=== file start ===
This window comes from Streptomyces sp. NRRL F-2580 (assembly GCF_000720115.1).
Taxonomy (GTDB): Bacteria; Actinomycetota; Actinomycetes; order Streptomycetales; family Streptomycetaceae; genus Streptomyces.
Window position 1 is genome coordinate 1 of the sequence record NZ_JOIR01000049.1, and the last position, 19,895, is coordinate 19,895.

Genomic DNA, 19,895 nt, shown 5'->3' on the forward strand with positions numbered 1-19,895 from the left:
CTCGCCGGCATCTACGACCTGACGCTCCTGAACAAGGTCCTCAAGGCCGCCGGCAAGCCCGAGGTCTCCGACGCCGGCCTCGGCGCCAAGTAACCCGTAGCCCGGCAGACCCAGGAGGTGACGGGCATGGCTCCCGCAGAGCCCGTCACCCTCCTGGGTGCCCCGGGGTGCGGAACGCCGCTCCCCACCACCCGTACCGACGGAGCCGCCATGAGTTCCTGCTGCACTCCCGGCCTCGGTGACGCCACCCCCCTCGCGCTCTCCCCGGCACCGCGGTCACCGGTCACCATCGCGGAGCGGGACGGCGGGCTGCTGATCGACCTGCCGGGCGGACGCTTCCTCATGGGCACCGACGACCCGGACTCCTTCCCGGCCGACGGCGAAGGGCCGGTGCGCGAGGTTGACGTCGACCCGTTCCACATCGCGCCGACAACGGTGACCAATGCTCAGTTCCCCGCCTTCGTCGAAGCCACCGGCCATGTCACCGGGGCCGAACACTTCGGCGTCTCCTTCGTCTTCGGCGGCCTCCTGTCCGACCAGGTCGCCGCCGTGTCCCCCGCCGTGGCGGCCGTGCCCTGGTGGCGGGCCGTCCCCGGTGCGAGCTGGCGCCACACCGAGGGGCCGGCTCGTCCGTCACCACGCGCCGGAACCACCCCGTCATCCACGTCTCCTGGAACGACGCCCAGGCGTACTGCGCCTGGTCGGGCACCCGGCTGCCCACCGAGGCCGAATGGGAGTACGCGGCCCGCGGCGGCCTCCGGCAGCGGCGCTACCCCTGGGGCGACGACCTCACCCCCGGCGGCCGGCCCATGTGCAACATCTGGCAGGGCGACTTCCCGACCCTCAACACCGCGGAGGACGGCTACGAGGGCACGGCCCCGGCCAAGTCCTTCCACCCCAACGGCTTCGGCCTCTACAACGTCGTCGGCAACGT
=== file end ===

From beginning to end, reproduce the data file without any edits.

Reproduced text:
This window comes from Streptomyces sp. NRRL F-2580 (assembly GCF_000720115.1).
Taxonomy (GTDB): Bacteria; Actinomycetota; Actinomycetes; order Streptomycetales; family Streptomycetaceae; genus Streptomyces.
Window position 1 is genome coordinate 1 of the sequence record NZ_JOIR01000049.1, and the last position, 19,895, is coordinate 19,895.

Genomic DNA, 19,895 nt, shown 5'->3' on the forward strand with positions numbered 1-19,895 from the left:
CTCGCCGGCATCTACGACCTGACGCTCCTGAACAAGGTCCTCAAGGCCGCCGGCAAGCCCGAGGTCTCCGACGCCGGCCTCGGCGCCAAGTAACCCGTAGCCCGGCAGACCCAGGAGGTGACGGGCATGGCTCCCGCAGAGCCCGTCACCCTCCTGGGTGCCCCGGGGTGCGGAACGCCGCTCCCCACCACCCGTACCGACGGAGCCGCCATGAGTTCCTGCTGCACTCCCGGCCTCGGTGACGCCACCCCCCTCGCGCTCTCCCCGGCACCGCGGTCACCGGTCACCATCGCGGAGCGGGACGGCGGGCTGCTGATCGACCTGCCGGGCGGACGCTTCCTCATGGGCACCGACGACCCGGACTCCTTCCCGGCCGACGGCGAAGGGCCGGTGCGCGAGGTTGACGTCGACCCGTTCCACATCGCGCCGACAACGGTGACCAATGCTCAGTTCCCCGCCTTCGTCGAAGCCACCGGCCATGTCACCGGGGCCGAACACTTCGGCGTCTCCTTCGTCTTCGGCGGCCTCCTGTCCGACCAGGTCGCCGCCGTGTCCCCCGCCGTGGCGGCCGTGCCCTGGTGGCGGGCCGTCCCCGGTGCGAGCTGGCGCCACACCGAGGGGCCGGCTCGTCCGTCACCACGCGCCGGAACCACCCCGTCATCCACGTCTCCTGGAACGACGCCCAGGCGTACTGCGCCTGGTCGGGCACCCGGCTGCCCACCGAGGCCGAATGGGAGTACGCGGCCCGCGGCGGCCTCCGGCAGCGGCGCTACCCCTGGGGCGACGACCTCACCCCCGGCGGCCGGCCCATGTGCAACATCTGGCAGGGCGACTTCCCGACCCTCAACACCGCGGAGGACGGCTACGAGGGCACGGCCCCGGCCAAGTCCTTCCACCCCAACGGCTTCGGCCTCTACAACGTCGTCGGCAACGT